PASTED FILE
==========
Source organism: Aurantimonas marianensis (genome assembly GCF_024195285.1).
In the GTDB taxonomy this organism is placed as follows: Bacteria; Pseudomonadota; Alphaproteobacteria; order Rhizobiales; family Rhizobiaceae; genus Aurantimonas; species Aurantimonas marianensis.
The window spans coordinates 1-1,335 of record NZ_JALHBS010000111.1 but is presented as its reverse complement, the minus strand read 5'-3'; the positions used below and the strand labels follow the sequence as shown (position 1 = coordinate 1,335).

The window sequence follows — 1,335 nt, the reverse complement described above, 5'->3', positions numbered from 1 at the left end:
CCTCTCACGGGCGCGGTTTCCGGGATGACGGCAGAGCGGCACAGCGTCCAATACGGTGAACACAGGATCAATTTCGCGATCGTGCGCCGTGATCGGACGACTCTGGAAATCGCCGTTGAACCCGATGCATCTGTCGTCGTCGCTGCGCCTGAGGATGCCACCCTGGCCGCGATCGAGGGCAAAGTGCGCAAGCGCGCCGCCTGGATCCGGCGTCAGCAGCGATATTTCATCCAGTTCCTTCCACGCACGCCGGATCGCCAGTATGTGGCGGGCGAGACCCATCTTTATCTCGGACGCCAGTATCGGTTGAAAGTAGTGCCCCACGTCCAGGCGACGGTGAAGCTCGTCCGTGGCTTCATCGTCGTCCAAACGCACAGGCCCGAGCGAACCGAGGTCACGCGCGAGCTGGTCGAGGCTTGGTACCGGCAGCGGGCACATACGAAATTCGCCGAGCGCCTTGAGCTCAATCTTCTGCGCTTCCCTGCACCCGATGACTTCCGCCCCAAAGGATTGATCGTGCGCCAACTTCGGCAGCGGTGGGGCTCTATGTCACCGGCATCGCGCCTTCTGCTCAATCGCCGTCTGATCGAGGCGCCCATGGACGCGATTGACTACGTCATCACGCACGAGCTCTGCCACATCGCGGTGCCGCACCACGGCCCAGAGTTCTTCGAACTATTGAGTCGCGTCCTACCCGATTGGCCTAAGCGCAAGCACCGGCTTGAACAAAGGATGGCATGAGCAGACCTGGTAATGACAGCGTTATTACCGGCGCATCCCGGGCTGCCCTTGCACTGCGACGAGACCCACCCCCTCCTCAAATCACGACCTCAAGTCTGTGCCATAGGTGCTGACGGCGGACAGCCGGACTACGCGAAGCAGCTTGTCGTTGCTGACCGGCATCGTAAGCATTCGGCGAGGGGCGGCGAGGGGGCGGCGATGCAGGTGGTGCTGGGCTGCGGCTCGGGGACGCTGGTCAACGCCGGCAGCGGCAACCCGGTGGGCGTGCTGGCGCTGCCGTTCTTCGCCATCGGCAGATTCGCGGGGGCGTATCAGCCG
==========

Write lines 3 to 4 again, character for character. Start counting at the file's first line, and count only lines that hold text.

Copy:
The window spans coordinates 1-1,335 of record NZ_JALHBS010000111.1 but is presented as its reverse complement, the minus strand read 5'-3'; the positions used below and the strand labels follow the sequence as shown (position 1 = coordinate 1,335).

The window sequence follows — 1,335 nt, the reverse complement described above, 5'->3', positions numbered from 1 at the left end: